Independence Corner: Mr. Trump, is the Government a Business?

Republican presidential nomination front runner Donald Trump arrived at 60 Centre Street for his stint at jury duty in Manhattan's supreme court.

Watching the Republican debate last night, some of the Republican candidates repeatedly credited their business acumen as advantageous to a job as president of the United States.

When I moved to the USA in 1990, I was surprised at the seeming popularity of this notion. I came from Denmark, a – back then – solidly social democratic society.

It seemed odd to me that the American people often seemed to favor solutions from the business world to those of government.

Even Democratic candidates were careful not to laud the role of government. “Government” seemed to be a four-letter word here, signaling something intrinsically bad and flawed.

One of the front-runners of the Republican Party even talks about how he repeatedly used the bankruptcy laws of the country to his benefit.

As I view this through my lens of an outsider’s perspective, it seems odd that the people of this nation are willing to consider this kind of a person as a serious contender for the highest office of the land. Our president is supposed to be elected as the head of our country as a steward of the laws, not someone who speaks happily about how he seeks to take advantage and personally benefit from them.

I shudder at the thought that this kind of “business smarts” is considered an asset to potentially leading our country.

Think about it: During one of his four bankruptcy proceedings Donald Trump gave up a yacht, an airline, and various other assets to settle the bankruptcy. As the leader of our nation, would he deliver the country into bankruptcy too?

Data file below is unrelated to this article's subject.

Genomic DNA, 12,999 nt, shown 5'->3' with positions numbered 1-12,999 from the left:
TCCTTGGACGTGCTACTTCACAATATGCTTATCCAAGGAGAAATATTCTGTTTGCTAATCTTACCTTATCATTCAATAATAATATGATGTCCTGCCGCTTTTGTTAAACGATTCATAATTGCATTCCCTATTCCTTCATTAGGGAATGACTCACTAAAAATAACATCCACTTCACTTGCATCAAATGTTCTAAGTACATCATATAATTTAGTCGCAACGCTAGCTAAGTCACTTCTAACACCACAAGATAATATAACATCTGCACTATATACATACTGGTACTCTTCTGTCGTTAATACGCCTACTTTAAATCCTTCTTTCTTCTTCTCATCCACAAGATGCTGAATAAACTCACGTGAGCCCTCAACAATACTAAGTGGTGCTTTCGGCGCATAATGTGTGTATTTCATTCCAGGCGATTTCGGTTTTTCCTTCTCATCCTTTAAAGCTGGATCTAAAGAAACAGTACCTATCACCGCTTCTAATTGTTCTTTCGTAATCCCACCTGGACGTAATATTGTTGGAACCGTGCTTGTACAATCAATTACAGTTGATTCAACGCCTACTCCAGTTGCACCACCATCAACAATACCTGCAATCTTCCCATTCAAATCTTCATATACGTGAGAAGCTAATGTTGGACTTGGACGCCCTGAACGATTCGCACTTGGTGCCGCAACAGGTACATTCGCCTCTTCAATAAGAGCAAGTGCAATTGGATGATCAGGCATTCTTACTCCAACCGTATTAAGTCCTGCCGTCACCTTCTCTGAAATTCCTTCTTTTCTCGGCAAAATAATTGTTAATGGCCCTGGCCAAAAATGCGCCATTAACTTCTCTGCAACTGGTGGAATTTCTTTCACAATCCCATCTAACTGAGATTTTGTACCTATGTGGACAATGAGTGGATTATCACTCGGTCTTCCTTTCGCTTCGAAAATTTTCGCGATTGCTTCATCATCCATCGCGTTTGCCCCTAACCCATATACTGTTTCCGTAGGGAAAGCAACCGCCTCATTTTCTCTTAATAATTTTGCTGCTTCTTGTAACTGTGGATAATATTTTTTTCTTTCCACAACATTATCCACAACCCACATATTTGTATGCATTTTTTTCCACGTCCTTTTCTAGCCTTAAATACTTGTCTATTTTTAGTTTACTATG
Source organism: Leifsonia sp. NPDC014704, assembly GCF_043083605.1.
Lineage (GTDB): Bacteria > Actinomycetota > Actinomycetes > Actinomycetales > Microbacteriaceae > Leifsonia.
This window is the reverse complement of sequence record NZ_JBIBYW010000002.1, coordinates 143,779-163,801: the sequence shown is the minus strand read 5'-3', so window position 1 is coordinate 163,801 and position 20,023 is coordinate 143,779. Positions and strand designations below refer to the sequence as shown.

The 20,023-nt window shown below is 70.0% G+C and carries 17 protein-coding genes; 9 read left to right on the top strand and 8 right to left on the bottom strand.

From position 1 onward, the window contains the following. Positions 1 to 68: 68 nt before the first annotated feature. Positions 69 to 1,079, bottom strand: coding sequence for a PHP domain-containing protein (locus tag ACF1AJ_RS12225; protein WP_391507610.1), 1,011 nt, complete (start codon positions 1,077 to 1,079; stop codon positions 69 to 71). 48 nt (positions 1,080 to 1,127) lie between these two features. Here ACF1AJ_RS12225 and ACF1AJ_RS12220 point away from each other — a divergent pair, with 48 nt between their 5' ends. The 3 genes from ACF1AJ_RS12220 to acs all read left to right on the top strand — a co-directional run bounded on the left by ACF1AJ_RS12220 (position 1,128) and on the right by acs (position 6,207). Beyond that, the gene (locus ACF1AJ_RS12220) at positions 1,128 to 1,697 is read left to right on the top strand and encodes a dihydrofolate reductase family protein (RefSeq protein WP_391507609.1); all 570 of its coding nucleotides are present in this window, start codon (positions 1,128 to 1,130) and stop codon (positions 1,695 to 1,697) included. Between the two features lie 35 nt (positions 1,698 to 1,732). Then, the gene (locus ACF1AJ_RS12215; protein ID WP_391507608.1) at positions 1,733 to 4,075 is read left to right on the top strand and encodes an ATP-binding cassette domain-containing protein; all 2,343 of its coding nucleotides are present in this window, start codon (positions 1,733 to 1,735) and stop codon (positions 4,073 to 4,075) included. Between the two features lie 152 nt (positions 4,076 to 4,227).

And if so, what might he give up on our behalf? Settle the debt with China by letting them have Florida, West Virginia, and – oh say – the state of Vermont?

To Trump, as a pure-bred, 21st century TV-personality-capitalist, it is often about the applause and the ratings; it is about being noticed. He habitually measures his success as a politician by the amounts of applause he gets.This is the thought-process of a celebrity. Not a public servant.

Is this who we want running the country?

Obviously successful business leaders have qualities that can benefit the President’s office. Among them are good leadership skills, ability to delegate, to hire the right people for the job, and to negotiate advantageous win-win, long-term deals and solutions both nationally and internationally.

Furthermore, it would seem important that a presidential candidate has a broad education and/or penetrating practical experience in fields such as: economics, political science, sociology, and history.

They should be able to motivate and inspire others both inside and outside of Washington DC. This ability ideally should come from being someone who walks their talk: Somebody who can inspire others because they lead by example.

From my vantage point, the people of the United States will benefit from considering if the candidate who earns their vote is someone who wants to serve the people.

Having good business skills is not in and of itself something that benefits the presidential office, because:

Government is not a business:

A business exists to create profit for its owners and shareholders. Businesses offer job opportunities for its employees. But businesses are not made of the employees, by the employees, and for the employees. The workers are often there to create a fat bottom line for those at the top of the food chain.

This is obviously not the purpose of our government.

The notion that “business” and “government” should be conducted similarly, is a bit like saying that water and oil should be able to mix. They don’t.

They have completely different, albeit both very important, functions.

Trying to drink oil while we pour water in the oil tank of our car is not a good idea. It is in fact dangerous to our health and well-being. It leads to dehydration and rusted machinery!

Government takes care of things that are not profitable, but that provide a service to the people they serve: